- File Size: 4945 KB
- Print Length: 344 pages
- Simultaneous Device Usage: Unlimited
- Publisher: Black Owl Books (July 20, 2016)
- Publication Date: July 20, 2016
- Sold by: Amazon Digital Services LLC
- Language: English
- ASIN: B01H0LB2HG
- Text-to-Speech: Enabled
- Word Wise: Enabled
- Lending: Enabled
- Amazon Best Sellers Rank: #1,903 Paid in Kindle Store (See Top 100 Paid in Kindle Store)
|Print List Price:||$15.99|
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The Haunting of Ashburn House Kindle Edition
|Length: 344 pages||Word Wise: Enabled||Enhanced Typesetting: Enabled|
|Page Flip: Enabled||
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Top customer reviews
First, I think it's important to note that this is far more of an 'undead' theme than a haunted house or ghost story. I love ghost stories, but zombies and the undead don't interest me. Had the title and description better reflected the content, I wouldn't have read the book at all.
I felt the pace was painfully slow. We walk around the house with Adrienne, open a cupboard, find a cup, boil water in the kettle, make tea, walk around some more. In other words, we spend a lot of time doing uninteresting things in a house that should have held all sorts of allure.
And that brings me to the next issue. Adrienne had so little curiosity about the house she'd inherited that I found myself internally yelling for her to look around and discover what might be behind all those doors and inside those drawers she never opened. Her claim in the narration was that she didn't want to invade Edith's privacy. An absurd claim, to me, at least. The woman - whom Adrienne hadn't even known existed - was dead and the house belonged to Adrienne now, yet she didn't seem at all interested in the contents. We were well past the 3/4 point before Adrienne even looked in Edith's room.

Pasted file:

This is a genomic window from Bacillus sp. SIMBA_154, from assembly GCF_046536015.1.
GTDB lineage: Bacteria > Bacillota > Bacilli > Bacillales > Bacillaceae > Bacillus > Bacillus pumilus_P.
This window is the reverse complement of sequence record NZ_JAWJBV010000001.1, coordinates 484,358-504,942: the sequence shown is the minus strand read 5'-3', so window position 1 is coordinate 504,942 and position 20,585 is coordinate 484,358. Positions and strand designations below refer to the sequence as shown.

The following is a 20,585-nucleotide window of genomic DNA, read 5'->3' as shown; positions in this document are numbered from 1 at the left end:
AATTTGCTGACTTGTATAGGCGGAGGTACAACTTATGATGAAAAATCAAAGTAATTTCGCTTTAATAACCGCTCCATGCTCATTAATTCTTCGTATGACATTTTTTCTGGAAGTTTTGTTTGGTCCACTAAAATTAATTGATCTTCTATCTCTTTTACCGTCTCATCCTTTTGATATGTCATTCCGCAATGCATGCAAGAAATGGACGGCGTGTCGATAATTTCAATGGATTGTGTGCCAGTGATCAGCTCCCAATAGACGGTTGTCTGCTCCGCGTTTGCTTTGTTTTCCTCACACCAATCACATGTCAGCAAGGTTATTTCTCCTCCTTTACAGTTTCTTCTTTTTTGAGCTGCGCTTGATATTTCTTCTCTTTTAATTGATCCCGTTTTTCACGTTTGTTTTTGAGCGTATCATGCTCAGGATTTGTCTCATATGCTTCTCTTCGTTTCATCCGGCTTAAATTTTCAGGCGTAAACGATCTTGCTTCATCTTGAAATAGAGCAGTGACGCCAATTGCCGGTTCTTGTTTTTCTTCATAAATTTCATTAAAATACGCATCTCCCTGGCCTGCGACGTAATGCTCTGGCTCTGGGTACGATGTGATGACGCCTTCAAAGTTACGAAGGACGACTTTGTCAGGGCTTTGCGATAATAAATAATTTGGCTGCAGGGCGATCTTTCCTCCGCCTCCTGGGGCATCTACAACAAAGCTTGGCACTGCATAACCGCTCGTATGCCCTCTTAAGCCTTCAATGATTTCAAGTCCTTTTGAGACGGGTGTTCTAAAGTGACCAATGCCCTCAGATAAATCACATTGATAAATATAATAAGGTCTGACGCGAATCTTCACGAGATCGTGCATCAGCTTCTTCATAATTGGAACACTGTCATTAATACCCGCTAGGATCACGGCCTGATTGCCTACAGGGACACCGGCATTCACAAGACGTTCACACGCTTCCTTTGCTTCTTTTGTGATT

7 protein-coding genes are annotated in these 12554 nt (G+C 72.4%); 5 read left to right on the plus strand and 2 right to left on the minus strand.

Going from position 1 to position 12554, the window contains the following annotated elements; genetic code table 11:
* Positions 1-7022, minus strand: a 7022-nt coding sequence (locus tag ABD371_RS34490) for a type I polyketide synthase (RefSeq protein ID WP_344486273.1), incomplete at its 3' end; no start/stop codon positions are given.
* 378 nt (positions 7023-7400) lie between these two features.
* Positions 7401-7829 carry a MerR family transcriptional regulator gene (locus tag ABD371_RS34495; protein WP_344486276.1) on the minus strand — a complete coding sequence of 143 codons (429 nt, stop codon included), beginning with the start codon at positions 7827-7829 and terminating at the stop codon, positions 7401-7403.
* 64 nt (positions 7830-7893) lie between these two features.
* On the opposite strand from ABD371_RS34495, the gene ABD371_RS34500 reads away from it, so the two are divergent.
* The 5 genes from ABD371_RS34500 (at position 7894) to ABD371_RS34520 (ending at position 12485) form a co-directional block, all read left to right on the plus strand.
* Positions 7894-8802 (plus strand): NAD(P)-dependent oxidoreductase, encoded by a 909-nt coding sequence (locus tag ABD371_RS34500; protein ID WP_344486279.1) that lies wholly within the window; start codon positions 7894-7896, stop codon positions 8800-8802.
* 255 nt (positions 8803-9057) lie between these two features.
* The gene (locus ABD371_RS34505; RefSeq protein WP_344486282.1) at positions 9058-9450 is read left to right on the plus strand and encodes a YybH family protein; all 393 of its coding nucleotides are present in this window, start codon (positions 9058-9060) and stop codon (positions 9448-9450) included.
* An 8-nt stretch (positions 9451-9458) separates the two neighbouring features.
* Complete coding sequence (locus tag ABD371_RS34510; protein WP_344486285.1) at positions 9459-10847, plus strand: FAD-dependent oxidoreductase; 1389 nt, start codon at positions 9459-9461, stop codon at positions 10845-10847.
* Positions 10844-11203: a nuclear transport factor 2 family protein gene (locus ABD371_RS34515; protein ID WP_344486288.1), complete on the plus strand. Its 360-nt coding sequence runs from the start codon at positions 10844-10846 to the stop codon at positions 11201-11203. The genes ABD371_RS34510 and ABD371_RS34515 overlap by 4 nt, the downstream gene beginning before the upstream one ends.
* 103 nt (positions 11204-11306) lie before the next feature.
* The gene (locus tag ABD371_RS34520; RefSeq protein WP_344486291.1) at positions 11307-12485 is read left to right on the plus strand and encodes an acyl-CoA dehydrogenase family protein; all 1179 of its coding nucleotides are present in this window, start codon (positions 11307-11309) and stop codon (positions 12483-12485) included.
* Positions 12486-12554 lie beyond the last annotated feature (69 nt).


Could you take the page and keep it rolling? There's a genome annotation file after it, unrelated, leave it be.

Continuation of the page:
The entire story is told from Adrienne's perspective. We spend most of our time with her, in that house, alone with her cat, yet I never got much sense of Adrienne as a person. She was supposedly a freelance writer, but I have no idea what types of articles she wrote or what subjects appealed to her. She sat around at night doing absolutely nothing, yet barely acknowledged all the old books Edith had left behind. I found her timid and uninteresting. Her character lacked depth. The only character I found all all interesting or likable was Wolfgang, Adrienne's cat.
Little details also bothered me throughout. For instance, she had nothing but time on her hands, complained constantly that the windows were so grimy she couldn't see outside, yet she never once thought to wash them. She had an attic full of candles, yet complained about not having light and never considered bringing some of those candles down and dispersing them throughout the rooms. She also managed to move into a home with working electricity and running water, while never putting utilities in her own name or showing any sort of proof of ownership. This might work differently in England, but there is no way you could do that (legally) here in the US.
The detail that most irritated me was the second floor hallway's lineup of portraits hanging on the wall. Adrienne hated those portraits, mentioning how they creeped her out every single time she went upstairs, yet she did not do the simple, logical, intelligent thing a person would do in a home she now lived in and owned, which would be to take those portraits off the wall.